- France - passport must be valid for a minimum of six months at entry and an additional three months at departure.
- Germany - passport must be valid for a minimum of three months at departure and contain at least two blank pages.
- China - passport must be valid for a minimum of six months at entry.
- Russia - passport must be valid for a minimum of six months beyond intended stay.
- St. Eustatius - passport must be valid for a minimum of three months beyond intended stay.
- Italy - passport must be valid for a minimum of six months at departure.
Seniors should contact local consultants to verify passport regulations.
Examine Healthcare Coverage
The foundation of senior health is Medicare. Through it, men and women receive both the inpatient and outpatient services they need. Too often, however, these same men and women find their coverage lacking overseas. Most policies don’t extend beyond the United States.
According to Medicare.gov, seniors may rely on general healthcare coverage while traveling within the U.S. or its territories, including Columbia, Puerto Rico, the Virgin Islands, Guam, the Northern Mariana Islands, and American Samoa. International travel beyond these territories negates the policies - except for three highly specific exceptions:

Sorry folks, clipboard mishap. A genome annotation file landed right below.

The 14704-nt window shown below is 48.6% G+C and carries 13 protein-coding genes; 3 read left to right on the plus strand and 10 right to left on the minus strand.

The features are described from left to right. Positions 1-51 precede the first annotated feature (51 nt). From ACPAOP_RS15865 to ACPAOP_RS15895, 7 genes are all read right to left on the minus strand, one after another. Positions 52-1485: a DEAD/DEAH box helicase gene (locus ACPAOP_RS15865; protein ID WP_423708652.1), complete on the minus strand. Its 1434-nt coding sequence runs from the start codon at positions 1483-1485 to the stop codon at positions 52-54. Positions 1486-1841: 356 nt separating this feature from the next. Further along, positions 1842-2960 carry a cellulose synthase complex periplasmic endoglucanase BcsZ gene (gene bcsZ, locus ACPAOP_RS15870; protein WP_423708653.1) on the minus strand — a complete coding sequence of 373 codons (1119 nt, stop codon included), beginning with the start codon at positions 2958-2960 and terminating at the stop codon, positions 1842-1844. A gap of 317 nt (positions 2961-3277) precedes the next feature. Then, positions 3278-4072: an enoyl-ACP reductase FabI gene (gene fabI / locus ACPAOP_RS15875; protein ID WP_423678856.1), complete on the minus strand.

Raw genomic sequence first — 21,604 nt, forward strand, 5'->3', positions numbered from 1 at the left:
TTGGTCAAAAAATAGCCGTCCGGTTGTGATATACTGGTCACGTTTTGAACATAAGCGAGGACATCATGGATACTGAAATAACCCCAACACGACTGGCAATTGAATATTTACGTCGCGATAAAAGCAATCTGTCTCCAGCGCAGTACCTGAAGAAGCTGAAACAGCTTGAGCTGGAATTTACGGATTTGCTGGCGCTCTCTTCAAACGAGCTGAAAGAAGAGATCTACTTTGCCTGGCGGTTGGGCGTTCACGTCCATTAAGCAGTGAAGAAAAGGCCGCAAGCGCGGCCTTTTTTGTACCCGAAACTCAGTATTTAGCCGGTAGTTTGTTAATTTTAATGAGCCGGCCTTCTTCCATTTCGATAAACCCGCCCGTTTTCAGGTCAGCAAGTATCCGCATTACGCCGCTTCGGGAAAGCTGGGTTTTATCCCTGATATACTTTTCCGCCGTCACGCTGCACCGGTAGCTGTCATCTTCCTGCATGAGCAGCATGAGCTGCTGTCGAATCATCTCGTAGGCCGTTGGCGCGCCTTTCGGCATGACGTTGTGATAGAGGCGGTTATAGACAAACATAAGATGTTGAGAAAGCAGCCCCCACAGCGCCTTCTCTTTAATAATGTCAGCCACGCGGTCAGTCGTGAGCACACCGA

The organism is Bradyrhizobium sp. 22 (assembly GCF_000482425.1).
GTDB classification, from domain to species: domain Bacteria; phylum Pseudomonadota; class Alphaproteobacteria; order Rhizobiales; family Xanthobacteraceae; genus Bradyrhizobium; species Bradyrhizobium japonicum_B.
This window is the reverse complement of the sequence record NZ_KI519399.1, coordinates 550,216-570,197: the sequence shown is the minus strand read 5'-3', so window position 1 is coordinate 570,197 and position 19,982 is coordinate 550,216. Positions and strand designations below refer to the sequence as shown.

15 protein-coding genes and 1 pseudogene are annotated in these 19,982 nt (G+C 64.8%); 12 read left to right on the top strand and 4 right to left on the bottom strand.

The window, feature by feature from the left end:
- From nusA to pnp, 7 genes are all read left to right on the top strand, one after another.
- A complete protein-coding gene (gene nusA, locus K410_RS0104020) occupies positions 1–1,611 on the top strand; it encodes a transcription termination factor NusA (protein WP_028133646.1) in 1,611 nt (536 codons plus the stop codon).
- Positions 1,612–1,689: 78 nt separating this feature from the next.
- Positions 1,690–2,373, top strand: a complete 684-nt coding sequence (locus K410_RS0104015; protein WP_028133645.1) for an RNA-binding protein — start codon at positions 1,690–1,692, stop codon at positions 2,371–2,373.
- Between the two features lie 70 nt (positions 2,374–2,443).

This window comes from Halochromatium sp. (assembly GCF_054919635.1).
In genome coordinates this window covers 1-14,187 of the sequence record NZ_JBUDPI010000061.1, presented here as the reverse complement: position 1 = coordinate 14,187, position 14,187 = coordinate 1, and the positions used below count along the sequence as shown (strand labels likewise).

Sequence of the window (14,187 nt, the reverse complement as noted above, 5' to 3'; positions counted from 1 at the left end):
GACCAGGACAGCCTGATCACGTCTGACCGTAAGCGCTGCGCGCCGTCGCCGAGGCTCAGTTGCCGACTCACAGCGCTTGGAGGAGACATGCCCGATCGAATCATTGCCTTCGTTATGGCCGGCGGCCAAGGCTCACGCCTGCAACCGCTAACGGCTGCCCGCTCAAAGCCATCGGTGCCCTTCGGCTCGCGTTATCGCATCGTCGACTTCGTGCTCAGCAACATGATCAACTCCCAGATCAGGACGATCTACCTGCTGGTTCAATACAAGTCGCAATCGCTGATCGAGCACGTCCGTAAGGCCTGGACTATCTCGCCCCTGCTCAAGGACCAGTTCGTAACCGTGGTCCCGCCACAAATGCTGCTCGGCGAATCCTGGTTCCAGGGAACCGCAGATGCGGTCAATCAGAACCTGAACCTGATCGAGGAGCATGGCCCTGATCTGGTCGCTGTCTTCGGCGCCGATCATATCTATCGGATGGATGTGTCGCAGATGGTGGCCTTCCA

- Seniors are involved in a medical emergency while in the U.S., and a foreign hospital (in Mexico, Canada, or the Caribbean isles) is the closest available option to treat the emergency.
- Seniors are involved in a medical emergency while in Canada and cannot delay treatment.
- Seniors live in the United States, but a foreign hospital is closer to their locations (no emergency is required).